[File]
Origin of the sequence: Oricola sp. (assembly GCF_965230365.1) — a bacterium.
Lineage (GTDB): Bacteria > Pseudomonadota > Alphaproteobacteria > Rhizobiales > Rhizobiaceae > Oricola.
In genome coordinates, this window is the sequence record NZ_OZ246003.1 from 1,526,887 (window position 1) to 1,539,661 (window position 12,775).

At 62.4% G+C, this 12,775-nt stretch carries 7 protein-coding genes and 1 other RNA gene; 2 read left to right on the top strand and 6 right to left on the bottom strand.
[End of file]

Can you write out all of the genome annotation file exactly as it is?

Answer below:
Origin of the sequence: Oricola sp. (assembly GCF_965230365.1) — a bacterium.
Lineage (GTDB): Bacteria > Pseudomonadota > Alphaproteobacteria > Rhizobiales > Rhizobiaceae > Oricola.
In genome coordinates, this window is the sequence record NZ_OZ246003.1 from 1,526,887 (window position 1) to 1,539,661 (window position 12,775).

At 62.4% G+C, this 12,775-nt stretch carries 7 protein-coding genes and 1 other RNA gene; 2 read left to right on the top strand and 6 right to left on the bottom strand.